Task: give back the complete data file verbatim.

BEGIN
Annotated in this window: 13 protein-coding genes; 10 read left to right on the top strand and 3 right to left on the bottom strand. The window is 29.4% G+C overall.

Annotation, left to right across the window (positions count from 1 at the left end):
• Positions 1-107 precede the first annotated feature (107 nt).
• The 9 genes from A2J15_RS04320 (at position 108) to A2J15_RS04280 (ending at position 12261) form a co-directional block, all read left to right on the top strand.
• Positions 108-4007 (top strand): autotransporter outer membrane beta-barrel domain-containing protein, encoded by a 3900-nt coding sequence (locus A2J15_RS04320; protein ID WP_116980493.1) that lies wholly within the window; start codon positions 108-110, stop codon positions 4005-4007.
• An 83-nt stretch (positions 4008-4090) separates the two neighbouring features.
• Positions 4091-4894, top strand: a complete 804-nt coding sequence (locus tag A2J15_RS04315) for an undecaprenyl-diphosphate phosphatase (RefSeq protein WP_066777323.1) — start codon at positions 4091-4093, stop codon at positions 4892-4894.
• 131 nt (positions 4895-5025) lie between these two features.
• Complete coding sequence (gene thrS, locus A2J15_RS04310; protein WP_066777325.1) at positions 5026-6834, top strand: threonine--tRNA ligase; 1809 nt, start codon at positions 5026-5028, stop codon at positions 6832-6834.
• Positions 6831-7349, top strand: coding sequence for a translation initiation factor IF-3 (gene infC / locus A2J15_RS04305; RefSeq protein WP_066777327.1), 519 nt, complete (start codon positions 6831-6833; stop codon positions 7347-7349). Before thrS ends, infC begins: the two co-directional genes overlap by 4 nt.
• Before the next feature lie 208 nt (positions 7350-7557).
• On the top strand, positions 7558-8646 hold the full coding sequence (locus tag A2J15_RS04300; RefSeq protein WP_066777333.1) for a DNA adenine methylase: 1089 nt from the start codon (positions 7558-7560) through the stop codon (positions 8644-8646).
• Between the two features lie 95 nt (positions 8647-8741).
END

Annotated in this window: 13 protein-coding genes; 10 read left to right on the top strand and 3 right to left on the bottom strand. The window is 29.4% G+C overall.

Annotation, left to right across the window (positions count from 1 at the left end):
• Positions 1-107 precede the first annotated feature (107 nt).
• The 9 genes from A2J15_RS04320 (at position 108) to A2J15_RS04280 (ending at position 12261) form a co-directional block, all read left to right on the top strand.
• Positions 108-4007 (top strand): autotransporter outer membrane beta-barrel domain-containing protein, encoded by a 3900-nt coding sequence (locus A2J15_RS04320; protein ID WP_116980493.1) that lies wholly within the window; start codon positions 108-110, stop codon positions 4005-4007.
• An 83-nt stretch (positions 4008-4090) separates the two neighbouring features.
• Positions 4091-4894, top strand: a complete 804-nt coding sequence (locus tag A2J15_RS04315) for an undecaprenyl-diphosphate phosphatase (RefSeq protein WP_066777323.1) — start codon at positions 4091-4093, stop codon at positions 4892-4894.
• 131 nt (positions 4895-5025) lie between these two features.
• Complete coding sequence (gene thrS, locus A2J15_RS04310; protein WP_066777325.1) at positions 5026-6834, top strand: threonine--tRNA ligase; 1809 nt, start codon at positions 5026-5028, stop codon at positions 6832-6834.
• Positions 6831-7349, top strand: coding sequence for a translation initiation factor IF-3 (gene infC / locus A2J15_RS04305; RefSeq protein WP_066777327.1), 519 nt, complete (start codon positions 6831-6833; stop codon positions 7347-7349). Before thrS ends, infC begins: the two co-directional genes overlap by 4 nt.
• Before the next feature lie 208 nt (positions 7350-7557).
• On the top strand, positions 7558-8646 hold the full coding sequence (locus tag A2J15_RS04300; RefSeq protein WP_066777333.1) for a DNA adenine methylase: 1089 nt from the start codon (positions 7558-7560) through the stop codon (positions 8644-8646).
• Between the two features lie 95 nt (positions 8647-8741).